Criminal Justice: Corrections graduate’s career shoots to the top
Tyteyana McNeal wasted no time in acting on her vision of a career in corrections. She knew she was born to move in that environment. “Growing up, criminal justice was always my thing,” she says. “I like to help people, to show them there’s something better out there for them.”
Even when at age 19, Tyteyana found herself a single parent to daughter Lamiyah, she took an eight-hour course that enabled her to work at the edges of the corrections industry as a security guard. It was enough to make her want to wear the uniform and earn the credentials of higher responsibility.
Two years later, she was ready to stretch toward something better, something farther up the line of responsibility. It was going to be a hard reach, but she made the grab when she enrolled in SJVC’s Criminal Justice: Corrections program on the Victor Valley (Hesperia) campus.
The demands of the program were both exhilarating and body-crushing. “I still had my baby fat (from pregnancy) and was out of shape; but after the first two to three weeks, you get in shape,” she remembers. “I was always the last person in the 1.5 mile run every day, and you feel like you can’t do it, but you can.”
Tyteyana loved the hands-on physicality of the program. “The running, training, take-downs; the scenarios when we would have to do cell searches, or climb over a six-foot wall, wear oxygen tanks and crawl through a room to pull out a partner who was ‘in danger’; it was fun. If I could, I’d do it all over again.”
The classroom didn’t have quite the same “fun” element, but it was equally important to all she needed to absorb. “My biggest fear was not making it through the program,” she says. “But I knew I was going through it for myself and my daughter and if I didn’t finish it, I would be failing her.”
Far from failing, she earned As and Bs throughout her A.S. degree-granting program.
It helped that all of instructors had been corrections officers. “It was good that all of this information comes from someone who had been through it. So now (in current job) when all these things happen, I’m not as panicked because I’d already been told what could happen in prisons. I knew how bad it could get in prisons, like self-harming, cutting themselves, homicides.” All those stories eventually became part of her own on-the-job experience.
Tyteyana graduated from her Criminal Justice: Corrections program in 2013, and with the help of SJVC’s Career Services department, went to work as a corrections officer for a state-contracted corrections facility where she sharpened her skills and knowledge.
“SJVC (Career Services) actually helps you with job placement,” says Tyteyana. “We do mock interviews; they write recommendation letters and have resources of people (employers) who will hire you. You’re not only getting a degree; they’re actually helping you to get where you want. They prepare you then set it up.”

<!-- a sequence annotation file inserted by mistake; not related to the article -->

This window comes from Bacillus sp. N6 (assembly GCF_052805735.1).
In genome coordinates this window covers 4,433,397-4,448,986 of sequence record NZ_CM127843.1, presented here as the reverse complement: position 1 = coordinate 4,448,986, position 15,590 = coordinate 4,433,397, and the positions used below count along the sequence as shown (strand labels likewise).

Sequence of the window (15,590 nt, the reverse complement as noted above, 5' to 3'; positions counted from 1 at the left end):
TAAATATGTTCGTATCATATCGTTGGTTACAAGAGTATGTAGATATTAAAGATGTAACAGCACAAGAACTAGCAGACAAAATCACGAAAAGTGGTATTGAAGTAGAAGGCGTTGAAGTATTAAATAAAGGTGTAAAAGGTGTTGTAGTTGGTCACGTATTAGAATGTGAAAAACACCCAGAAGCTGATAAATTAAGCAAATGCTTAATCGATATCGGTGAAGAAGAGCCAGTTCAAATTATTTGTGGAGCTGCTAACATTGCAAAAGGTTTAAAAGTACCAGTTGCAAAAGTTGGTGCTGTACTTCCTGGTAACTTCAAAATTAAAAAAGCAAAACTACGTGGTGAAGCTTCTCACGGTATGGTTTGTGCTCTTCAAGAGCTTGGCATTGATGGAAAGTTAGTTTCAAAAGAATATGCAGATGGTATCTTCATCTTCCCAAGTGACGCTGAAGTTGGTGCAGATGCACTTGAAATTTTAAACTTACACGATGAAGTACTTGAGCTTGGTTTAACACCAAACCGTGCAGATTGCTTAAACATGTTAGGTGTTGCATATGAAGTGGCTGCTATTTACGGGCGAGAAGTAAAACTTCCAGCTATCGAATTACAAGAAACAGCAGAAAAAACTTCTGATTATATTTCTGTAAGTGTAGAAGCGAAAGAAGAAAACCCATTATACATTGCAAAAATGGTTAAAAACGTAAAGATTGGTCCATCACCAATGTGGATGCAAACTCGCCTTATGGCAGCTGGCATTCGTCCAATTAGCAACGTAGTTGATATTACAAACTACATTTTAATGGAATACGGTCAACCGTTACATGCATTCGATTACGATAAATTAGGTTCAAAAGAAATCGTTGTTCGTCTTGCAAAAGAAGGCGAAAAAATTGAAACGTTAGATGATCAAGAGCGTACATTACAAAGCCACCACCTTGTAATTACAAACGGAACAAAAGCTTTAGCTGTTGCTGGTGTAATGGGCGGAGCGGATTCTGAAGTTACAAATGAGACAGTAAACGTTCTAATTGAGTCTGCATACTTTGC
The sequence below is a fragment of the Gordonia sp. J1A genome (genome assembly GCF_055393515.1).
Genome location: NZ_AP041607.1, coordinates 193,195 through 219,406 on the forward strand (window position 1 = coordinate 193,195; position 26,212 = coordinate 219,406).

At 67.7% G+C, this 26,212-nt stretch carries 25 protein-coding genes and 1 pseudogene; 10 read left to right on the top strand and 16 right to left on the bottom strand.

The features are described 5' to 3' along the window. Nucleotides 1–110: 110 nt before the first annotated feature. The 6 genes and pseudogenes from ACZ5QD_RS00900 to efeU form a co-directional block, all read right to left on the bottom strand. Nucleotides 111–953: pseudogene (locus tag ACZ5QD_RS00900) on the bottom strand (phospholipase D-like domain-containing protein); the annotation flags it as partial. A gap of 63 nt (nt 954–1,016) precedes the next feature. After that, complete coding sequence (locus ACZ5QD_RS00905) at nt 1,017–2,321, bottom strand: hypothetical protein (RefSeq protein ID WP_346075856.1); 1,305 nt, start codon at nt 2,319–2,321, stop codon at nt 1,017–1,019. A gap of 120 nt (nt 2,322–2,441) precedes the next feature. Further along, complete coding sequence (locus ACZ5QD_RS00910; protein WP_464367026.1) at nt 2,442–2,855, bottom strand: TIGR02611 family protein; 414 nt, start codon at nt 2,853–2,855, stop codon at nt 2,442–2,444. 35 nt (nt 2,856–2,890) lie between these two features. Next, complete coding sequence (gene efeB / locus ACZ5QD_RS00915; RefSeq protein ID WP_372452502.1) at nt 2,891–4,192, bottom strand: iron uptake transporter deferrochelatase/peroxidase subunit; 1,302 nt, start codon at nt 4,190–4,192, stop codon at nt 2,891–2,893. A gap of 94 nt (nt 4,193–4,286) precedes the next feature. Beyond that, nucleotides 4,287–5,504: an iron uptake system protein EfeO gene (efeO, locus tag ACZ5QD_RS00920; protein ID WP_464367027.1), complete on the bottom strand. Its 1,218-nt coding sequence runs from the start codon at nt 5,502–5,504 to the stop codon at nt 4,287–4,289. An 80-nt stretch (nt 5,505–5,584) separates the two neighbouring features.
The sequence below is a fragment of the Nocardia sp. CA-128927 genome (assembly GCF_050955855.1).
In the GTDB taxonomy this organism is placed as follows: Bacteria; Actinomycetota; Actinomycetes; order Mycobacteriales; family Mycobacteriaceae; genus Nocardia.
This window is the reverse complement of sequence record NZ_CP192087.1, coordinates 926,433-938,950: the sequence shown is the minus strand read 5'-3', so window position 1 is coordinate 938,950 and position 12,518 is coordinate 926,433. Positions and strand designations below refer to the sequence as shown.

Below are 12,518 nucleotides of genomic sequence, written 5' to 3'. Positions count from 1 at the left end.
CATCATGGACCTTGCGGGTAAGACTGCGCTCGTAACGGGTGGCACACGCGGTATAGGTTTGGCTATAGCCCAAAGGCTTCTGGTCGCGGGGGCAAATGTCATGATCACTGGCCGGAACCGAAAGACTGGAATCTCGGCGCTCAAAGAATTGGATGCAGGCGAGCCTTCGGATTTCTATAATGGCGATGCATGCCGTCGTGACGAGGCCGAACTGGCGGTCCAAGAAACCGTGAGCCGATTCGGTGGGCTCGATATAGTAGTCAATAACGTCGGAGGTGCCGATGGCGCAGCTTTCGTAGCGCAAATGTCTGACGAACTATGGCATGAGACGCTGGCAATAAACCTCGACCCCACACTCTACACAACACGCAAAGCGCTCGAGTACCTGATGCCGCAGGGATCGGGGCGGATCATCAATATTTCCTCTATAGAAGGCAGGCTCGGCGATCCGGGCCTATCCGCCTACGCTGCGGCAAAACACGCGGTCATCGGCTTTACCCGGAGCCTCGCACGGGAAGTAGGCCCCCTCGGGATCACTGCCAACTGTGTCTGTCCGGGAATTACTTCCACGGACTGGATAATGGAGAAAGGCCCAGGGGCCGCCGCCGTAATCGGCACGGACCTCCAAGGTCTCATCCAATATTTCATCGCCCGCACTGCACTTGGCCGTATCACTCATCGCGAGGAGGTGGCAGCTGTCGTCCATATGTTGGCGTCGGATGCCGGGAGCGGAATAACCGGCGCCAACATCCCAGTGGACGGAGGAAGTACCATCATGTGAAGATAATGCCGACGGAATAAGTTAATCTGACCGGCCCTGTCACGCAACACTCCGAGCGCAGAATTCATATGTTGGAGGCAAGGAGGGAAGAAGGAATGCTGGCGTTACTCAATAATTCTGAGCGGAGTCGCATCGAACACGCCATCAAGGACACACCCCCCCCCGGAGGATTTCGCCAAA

She spent almost two years as a corrections officer before making the leap to a position of much greater responsibility.
In 2014, Tyteyana was hired by the Arizona Department of Corrections and quickly assumed the position of Sergeant for that state prison. Everything she ever learned in her Criminal Justice: Corrections program at SJVC is pulled into play during her 12-hour evening shifts supervising 45 staff members that oversee a prison built to house 1,850 inmates.
“Every night is unpredictable, so it’s always good to just be on your toes and always prepared for whatever happens,” says Tyteyana. “There’s always inmate fights, someone requesting protective custody, or decisions about whether the Warden or Deputy Warden needs to be called. You have to take statements, file reports, decide if disciplinary action needs to be taken. Some nights there are no issues, no incidents; other nights, it’s a mad house.”
And she loves it. “It’s crazy, but I work better under pressure. When there’s something going on, it trains you more.”
The inmate population is running at about 1,500 right now and can go from complacency to full riot in a blink over things trivial, territorial or threatening.
“We have inmates who request protective custody because they fear for their lives, or they owe somebody something and need to get out of their cells,” she says. “Sometimes someone who poses a threat is put in protective custody. We have mentally ill inmates who are with general population inmates. I’ve had four suicides while I’ve been in this prison.”
She never gets complacent. Something important is always on the line. “You might have to fight for your life or someone’s else’s life.”
Tyteyana is always looking ahead. “Next year, I’m looking to go to Lieutenant, and think I’ll eventually retire as a Captain,” she muses. “But I’m just so comfortable being a Sergeant right now.”
She has made great gains in her career but enjoys an appreciative look back. She was thinking about that six-foot wall she and her fellow Criminal Justice: Corrections program cadets used to have to scale. “They (teammates) would help you get over it, but I never made it over the wall on my own. But stress can make you stronger; it’s not all peaches and cream.” She finds and scales that wall every day now.
Tyteyana has learned to balance all that life brings her way with what she has done to prepare for all the possibilities.
“I’m a humble person and not someone who shares everything that’s going on in my life,” she says. “But I get excited because I’m the first person in our family to graduate college. It makes me feel good because I’m motivation to my daughter, nieces and nephews. I broke the chain.”
It only takes one person to begin a new chain forming links of hard-won successes.
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